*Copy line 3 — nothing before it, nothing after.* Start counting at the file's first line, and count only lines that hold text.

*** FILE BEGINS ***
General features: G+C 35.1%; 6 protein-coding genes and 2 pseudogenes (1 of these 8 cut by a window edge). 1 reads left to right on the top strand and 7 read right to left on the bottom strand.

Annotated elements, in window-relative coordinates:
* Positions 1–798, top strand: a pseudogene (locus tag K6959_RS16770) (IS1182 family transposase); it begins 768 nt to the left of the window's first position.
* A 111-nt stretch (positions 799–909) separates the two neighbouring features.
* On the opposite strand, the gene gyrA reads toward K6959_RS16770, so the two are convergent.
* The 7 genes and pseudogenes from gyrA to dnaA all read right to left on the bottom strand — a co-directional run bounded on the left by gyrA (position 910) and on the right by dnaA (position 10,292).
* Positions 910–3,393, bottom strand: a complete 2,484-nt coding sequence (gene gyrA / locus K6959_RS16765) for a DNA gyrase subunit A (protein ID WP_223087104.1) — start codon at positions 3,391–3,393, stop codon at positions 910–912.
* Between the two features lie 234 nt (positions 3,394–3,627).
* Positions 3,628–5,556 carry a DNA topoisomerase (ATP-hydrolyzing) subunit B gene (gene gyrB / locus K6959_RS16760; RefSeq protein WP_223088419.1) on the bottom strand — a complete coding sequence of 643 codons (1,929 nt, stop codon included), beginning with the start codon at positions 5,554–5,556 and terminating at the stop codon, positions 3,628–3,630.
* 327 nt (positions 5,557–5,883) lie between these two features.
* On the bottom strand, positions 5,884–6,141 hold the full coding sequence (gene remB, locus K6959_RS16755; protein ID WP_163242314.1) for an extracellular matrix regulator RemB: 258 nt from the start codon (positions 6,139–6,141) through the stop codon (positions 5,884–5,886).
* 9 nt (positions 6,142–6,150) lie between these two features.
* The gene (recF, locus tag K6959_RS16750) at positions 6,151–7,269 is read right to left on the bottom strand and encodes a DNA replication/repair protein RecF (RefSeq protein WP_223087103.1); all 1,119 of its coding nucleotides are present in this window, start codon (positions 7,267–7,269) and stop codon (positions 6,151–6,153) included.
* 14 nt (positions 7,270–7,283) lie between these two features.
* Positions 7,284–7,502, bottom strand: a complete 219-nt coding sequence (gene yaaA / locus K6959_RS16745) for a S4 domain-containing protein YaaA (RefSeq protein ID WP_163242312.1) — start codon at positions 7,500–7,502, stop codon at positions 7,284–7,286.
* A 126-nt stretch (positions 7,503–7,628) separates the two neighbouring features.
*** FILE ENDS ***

* Positions 1–798, top strand: a pseudogene (locus tag K6959_RS16770) (IS1182 family transposase); it begins 768 nt to the left of the window's first position.